Eye Conditions in Ball Pythons (Causes & Treatments)

Do you know that ball pythons are prone to various eye conditions? From dented eyes, infections, and bumpy eye caps, these health issues can cause your pet much pain and discomfort. Read this guide to gain insight into the various eye ailments that can affect ball pythons.

ball python close up

Eye conditions in ball pythons are very common and can range from minor to severe. They are particularly susceptible to certain issues relating to their eyes, such as dented eyes, infections, and eye caps. Any pet owners must comprehend the potential sources of eye problems to safeguard their furry friend’s vision and wellness. In most cases, these issues are caused by stress or inadequate care practices but can also result from underlying illnesses.

Fortunately, there are preventive measures that you can take to minimize the risk of eye issues in ball pythons, such as

  • Choose Appropriate Substrate
  • Maintain Optimum Humidity & Temperature
  • Keep the Habitat Clean
  • Provide Adequate Nutrition
  • Periodic Check-ups With a Veterinarian

Let’s dive into the fundamentals of common ball python eye conditions, from causes and symptoms to treatment. We will also be covering preventive measures that can help alleviate potential issues.

Snakes Eye Anatomy

Snakes possess a distinctive eye anatomy compared to other vertebrates, with their poor eyesight, lack of eyelids, and inability to blink requiring them to sleep while keeping their peepers open. Consequently, these features leave snakes particularly vulnerable to potential ocular issues due to the inadequate protection of their vision. Furthermore:

  • Unlike us humans, who are trichromatic and can perceive the primary colors red, blue, and green, snakes have a dichromatic vision that allows them to distinguish between only two hues – blue and green.
  • Ball pythons, naturally nocturnal creatures, possess lenses that let ultraviolet light in. This allows them to observe wavelengths outside of the visible spectrum, which is incredibly beneficial for detecting prey even at night. Thanks to their heightened sight, they can pick up on body heat from a distance, making it easier for them to hunt and survive in low-light environments.
  • They possess an incredible protective adaptation: spectacles. This transparent structure is affixed to the skin and maintains a thin, moisturizing layer of fluid between it and the cornea so that the eyes remain hydrated at all times.
ball python eye condition - ires reptiles
Photo Courtesy of IRES Reptiles

What Eye Conditions Can Ball Python Have?

Ball pythons may appear as if they have perfect eyesight, yet hidden beneath their scales are many potential eye problems that could affect them. While most of these conditions can be easily managed with proper care, it is important to recognize the signs and take steps to ensure your pet’s well-being.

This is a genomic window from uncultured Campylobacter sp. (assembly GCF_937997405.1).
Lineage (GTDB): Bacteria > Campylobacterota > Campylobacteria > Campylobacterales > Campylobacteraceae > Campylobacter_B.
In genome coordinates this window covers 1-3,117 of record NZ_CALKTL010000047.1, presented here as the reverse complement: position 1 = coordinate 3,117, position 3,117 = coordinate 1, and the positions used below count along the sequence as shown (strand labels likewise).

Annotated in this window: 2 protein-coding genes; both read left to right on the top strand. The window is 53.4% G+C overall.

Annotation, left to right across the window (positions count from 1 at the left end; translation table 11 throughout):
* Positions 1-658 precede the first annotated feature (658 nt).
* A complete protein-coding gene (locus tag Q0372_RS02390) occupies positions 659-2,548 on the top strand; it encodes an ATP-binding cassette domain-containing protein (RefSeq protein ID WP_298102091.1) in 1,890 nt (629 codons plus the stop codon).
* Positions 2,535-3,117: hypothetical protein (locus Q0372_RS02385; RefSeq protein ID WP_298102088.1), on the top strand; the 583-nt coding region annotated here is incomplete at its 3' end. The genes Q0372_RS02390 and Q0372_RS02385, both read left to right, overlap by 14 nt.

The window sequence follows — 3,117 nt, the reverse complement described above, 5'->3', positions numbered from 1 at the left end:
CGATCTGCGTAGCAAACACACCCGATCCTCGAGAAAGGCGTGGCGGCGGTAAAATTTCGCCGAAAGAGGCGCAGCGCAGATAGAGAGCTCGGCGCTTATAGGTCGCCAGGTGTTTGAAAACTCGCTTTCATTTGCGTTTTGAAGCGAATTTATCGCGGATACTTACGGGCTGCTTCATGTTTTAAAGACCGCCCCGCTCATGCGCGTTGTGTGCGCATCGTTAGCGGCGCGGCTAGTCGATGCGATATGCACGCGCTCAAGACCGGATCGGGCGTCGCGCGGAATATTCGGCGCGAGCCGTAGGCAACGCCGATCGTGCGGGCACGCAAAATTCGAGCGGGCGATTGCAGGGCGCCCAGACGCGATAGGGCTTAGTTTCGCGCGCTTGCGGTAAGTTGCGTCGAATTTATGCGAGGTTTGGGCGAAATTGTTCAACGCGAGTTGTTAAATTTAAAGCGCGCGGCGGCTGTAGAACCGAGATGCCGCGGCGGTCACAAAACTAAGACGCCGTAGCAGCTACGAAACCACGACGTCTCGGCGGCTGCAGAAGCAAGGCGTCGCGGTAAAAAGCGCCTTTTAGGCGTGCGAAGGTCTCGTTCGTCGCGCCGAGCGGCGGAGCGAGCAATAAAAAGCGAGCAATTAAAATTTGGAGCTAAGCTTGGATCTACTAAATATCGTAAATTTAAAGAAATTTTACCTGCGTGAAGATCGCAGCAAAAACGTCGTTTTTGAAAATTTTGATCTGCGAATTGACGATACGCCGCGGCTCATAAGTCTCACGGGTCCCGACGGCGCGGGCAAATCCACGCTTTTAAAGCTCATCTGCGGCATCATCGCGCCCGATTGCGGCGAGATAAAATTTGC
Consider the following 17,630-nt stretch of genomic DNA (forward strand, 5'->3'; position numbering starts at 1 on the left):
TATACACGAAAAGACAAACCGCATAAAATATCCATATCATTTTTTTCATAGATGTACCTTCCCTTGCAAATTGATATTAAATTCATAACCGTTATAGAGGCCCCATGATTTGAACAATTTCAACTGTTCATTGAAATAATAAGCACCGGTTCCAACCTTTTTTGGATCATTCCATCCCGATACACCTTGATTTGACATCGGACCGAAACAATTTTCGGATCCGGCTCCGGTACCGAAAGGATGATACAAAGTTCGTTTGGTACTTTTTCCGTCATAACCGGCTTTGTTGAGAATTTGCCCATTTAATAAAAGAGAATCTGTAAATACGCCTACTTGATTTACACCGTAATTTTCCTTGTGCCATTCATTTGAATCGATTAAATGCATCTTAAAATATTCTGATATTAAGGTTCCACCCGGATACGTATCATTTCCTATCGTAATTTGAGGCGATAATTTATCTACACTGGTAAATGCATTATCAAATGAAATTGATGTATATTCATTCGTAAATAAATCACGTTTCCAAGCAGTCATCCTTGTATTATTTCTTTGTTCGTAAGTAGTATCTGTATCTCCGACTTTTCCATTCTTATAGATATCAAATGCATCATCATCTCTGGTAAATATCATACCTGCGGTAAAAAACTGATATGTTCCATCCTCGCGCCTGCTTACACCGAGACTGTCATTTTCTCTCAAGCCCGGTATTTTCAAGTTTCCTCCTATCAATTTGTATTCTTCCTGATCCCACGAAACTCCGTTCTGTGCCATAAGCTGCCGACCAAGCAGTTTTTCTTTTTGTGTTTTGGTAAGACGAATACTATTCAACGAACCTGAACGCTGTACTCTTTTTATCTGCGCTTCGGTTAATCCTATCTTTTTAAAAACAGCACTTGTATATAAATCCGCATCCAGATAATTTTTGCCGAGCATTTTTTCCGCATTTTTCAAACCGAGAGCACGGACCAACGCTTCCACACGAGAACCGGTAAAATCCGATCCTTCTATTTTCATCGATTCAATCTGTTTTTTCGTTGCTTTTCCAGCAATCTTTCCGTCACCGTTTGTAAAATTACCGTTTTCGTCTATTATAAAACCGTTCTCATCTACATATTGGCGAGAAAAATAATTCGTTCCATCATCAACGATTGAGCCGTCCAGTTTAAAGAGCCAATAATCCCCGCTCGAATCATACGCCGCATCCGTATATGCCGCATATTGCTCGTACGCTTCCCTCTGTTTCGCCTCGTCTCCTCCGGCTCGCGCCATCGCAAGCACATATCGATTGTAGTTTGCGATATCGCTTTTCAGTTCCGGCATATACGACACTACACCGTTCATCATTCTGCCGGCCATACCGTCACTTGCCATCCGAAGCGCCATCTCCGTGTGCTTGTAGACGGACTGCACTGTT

Below I have compiled a list of the most frequent eye diseases in ball pythons, which can be either hereditary or caused by environmental factors:

Retained Spectacles

Shedding is a natural process for snakes; however, the number of times it occurs varies depending on the variety and age. During this period, spectacles – transparent structures covering their eyes – will usually be shed with their skin.

Nevertheless, eye caps or spectacles in ball pythons may not slough off as easily – an issue more likely to occur when they lack hydration or nourishment; other causes involve:

  • Inadequate humidity in the terrarium
  • Suboptimal husbandry
  • An inadequate substrate for rubbing
  • Eye or skin infection
  • Improper handling (specifically just before shedding)
  • Low immunity
  • Trauma
  • Systemic disease
  • Mites infestation

Symptoms of this condition involve

  • Cloudy eyes
  • Empty eye holes in the shed skin
  • Aggression
  • Nervousness

Treatment

If this happens, delicately attempt to remove the retained with a wet cotton swab or piece of cellophane tape. Use artificial tears (hypromellose) or a hard contact lens solution to make it easier. If you don’t get rid of the debris easily and without damage, seek professional help immediately!

Cloudy Eyes

As your snake prepares to molt its skin layer, expect its eyes to become cloudy due to a milky substance used by reptiles during shedding time for quickening and simplifying this transformation! However, recognizing this transformation does not require an alarm.

Despite the fact that cloudy eyes can be a normal part of shedding, you still need to remain vigilant. If the issue persists after your snake’s shed is complete, it could actually be indicative of an underlying medical problem such as:

  • Fungal infestation
  • Cataracts
  • Keratitis
  • Blocked nasolacrimal ducts

Treatment

When faced with this situation, the only viable solution is to treat the root cause of the illness.

Eye Trauma in Snakes